It was encouraging to see the FCA talking tough over pensions jargon last week, saying that it would be willing to enforce against companies who don't work towards simplifying their documents in that market. But it needs to take that approach across the whole industry. Confusing documents prevail in every corner of banking and insurance. It's time for the regulator to turn its words into actions.
That's the end of this blog post - but just for fun, here are the other 9 worst sentences in our top 10:
John Lewis - Life Insurance (189 words)
"We reserve the right from time to time by giving you 60 days notice, so far as it is practicable to do so, to make such changes or additions to this membership handbook as may reasonably be required to reflect: - any change of law, regulatory requirement or taxation - changes to services relating to your policy supplied to us by third parties which are outside of our control or which require additional expenditure by us - changes in circumstances or the happening of any event which is outside of our control which means that the policy’s terms and conditions operate in a way which is unfair to you or our other members - changes resulting from the introduction of new systems, services, and changes in technology outside of our control - changes in circumstances or the happening of any event which is outside of our control and which makes it impossible, impracticable or economically unviable for us not to make a change to the terms and conditions, provided that any such change is not unfair to you or our other members - changes required to remedy obvious errors."
Admiral - Travel Insurance (174 words)
"Notwithstanding any provision to the contrary within this insurance, or any endorsement thereto, it is agreed that this insurance excludes any loss or expense of whatsoever nature directly or indirectly caused by, resulting from, or in connection with any of the following regardless of any other cause or event contributing concurrently or in any other sequence to the loss: War, hostilities or warlike operations (whether war be declared or not); invasion; act of an enemy foreign to the nationality of the Insured Person or the country in, or over, which the act occurs; civil war; riot; rebellion; insurrection; revolution; overthrow of the legally constituted government; civil commotion assuming the proportions of, or amounting to, an uprising; military or usurped power; explosions of war weapons; release of weapons of mass destruction that do not involve an explosive sequence; murder or assault subsequently proved beyond reasonable doubt to have been the act of agents of a state foreign to the nationality of the Insured Person whether war be declared with that state or not; terrorist activity.”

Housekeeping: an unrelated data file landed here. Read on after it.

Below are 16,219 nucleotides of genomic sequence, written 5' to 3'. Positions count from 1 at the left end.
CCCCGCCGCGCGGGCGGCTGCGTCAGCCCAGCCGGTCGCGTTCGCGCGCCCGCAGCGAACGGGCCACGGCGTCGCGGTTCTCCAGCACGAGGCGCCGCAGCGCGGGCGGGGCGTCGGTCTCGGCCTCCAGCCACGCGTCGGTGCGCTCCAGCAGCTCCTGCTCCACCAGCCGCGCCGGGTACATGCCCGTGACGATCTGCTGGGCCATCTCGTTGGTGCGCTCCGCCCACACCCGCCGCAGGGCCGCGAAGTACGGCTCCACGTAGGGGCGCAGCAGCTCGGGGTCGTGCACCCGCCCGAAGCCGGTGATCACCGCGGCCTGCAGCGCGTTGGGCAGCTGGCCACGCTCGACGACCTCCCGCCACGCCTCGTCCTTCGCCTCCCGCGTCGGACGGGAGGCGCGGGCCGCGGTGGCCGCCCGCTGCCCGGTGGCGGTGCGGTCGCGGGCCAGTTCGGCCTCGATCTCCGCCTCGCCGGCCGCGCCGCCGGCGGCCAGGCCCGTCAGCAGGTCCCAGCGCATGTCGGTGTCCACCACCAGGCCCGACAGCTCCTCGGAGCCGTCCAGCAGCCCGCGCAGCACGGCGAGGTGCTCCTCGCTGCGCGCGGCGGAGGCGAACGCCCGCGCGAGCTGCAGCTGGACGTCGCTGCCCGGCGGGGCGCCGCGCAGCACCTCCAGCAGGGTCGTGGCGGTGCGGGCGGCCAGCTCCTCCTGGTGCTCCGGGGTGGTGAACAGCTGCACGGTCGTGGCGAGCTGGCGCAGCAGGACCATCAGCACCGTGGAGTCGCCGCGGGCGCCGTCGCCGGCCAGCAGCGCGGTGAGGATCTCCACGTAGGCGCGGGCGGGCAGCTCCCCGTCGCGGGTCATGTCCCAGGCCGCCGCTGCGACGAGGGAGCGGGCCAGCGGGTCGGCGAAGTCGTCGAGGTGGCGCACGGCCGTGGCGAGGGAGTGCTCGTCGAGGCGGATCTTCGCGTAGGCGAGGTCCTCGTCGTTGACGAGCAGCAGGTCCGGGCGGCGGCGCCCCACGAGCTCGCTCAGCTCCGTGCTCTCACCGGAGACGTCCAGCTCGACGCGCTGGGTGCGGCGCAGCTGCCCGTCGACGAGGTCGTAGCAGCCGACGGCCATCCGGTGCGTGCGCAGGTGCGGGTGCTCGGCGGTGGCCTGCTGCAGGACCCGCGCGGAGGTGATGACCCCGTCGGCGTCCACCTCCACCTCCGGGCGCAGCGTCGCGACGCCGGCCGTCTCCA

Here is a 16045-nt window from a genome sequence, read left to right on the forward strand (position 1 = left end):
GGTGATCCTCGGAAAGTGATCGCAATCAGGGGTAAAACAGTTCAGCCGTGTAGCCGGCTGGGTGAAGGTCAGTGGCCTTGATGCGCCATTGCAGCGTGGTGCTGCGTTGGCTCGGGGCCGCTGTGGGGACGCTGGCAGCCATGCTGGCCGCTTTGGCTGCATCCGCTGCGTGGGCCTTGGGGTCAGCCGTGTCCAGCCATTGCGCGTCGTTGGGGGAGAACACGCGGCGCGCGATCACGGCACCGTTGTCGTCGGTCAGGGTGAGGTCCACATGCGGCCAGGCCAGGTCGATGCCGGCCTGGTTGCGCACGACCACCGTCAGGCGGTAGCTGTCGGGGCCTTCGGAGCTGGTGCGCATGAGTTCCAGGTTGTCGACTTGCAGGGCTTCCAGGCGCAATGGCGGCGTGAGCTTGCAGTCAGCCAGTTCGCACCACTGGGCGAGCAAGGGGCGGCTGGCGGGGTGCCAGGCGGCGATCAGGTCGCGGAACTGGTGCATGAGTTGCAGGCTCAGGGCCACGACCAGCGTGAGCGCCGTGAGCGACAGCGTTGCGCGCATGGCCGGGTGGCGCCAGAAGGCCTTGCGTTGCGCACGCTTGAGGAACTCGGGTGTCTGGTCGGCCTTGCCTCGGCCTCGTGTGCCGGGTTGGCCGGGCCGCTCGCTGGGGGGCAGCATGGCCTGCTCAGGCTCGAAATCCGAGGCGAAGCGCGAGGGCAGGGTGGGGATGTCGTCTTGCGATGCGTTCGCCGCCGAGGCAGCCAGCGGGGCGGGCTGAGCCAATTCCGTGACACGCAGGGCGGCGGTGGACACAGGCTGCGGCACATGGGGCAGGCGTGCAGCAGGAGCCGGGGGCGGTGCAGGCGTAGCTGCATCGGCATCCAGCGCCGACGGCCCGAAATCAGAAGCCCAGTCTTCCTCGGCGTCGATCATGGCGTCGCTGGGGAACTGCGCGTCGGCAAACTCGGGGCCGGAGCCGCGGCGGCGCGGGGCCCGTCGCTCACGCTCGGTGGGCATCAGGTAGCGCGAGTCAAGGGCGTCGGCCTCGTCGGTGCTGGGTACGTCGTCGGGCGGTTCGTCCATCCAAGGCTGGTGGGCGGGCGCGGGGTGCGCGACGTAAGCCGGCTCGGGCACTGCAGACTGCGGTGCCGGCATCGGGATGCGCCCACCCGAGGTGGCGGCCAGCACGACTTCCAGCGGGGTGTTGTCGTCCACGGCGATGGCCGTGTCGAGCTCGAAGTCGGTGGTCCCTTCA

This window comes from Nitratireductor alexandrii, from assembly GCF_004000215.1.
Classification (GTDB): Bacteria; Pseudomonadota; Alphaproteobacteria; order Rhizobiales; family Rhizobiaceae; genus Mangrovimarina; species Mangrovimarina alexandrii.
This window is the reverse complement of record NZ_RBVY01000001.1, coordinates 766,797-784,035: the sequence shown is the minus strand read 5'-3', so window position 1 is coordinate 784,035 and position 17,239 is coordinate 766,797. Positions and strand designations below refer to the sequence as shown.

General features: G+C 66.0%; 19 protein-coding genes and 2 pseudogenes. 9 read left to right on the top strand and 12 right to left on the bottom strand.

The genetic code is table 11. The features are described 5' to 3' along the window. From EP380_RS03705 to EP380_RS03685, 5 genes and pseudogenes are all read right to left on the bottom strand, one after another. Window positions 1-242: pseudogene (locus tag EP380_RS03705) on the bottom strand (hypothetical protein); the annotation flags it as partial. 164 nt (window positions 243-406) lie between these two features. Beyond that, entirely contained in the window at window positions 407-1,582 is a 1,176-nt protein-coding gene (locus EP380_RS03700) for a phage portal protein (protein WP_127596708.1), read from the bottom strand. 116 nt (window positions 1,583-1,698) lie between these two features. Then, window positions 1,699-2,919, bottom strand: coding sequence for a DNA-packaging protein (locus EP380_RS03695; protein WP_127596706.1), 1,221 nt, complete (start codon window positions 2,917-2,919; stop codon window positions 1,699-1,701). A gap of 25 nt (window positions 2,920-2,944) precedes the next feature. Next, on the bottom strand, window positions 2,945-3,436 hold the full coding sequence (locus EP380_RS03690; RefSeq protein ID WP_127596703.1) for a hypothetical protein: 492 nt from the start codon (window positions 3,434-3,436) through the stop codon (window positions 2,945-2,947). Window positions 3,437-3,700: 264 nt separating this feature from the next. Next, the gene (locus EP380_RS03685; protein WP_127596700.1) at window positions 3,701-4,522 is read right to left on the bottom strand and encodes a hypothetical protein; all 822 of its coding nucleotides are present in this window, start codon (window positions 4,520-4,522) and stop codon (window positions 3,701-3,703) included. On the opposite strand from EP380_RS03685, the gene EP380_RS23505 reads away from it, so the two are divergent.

Halifax - Travel Insurance (159 words)
"The actual or threatened use of force or violence against persons or property, or commission of an act dangerous to human life or property, or commission of an act that interferes with or disrupts an electronic or communications system, undertaken by any person or group, whether or not acting on behalf of or in connection with any organisation, government, power, authority or military force, when any of the following applies: the apparent intent or effect is to intimidate or coerce a government or business, or to disrupt any segment of the economy; the apparent intent or effect is to cause alarm, fright, fear of danger or apprehension of public safety in one or more distinct segments of the general public, or to intimidate or coerce one or more such segments; the reasonably apparent intent or effect is to further political, ideological, religious or cultural objectives, or to express support for (or opposition to) a philosophy, ideology, religion or culture."
RBS - Bank Accounts (150 words)
"Unless you have acted fraudulently, you will not be responsible for any losses which result from: the misuse of your card before it came into your possession; or the misuse of your card after you have told us that it is lost or stolen or that someone else knows your PIN; or someone else using your card or card details without your authority to make a payment where the cardholder does not need to be present, provided that you notify us of such use without undue delay on becoming aware of the misuse; or someone else using your card for a Contactless transaction without your authority, provided that you notify us of such use without undue delay on becoming aware of the misuse; or the unauthorised use of your card where we have not, at any time, provided you with the appropriate means to make notification under General Condition 3."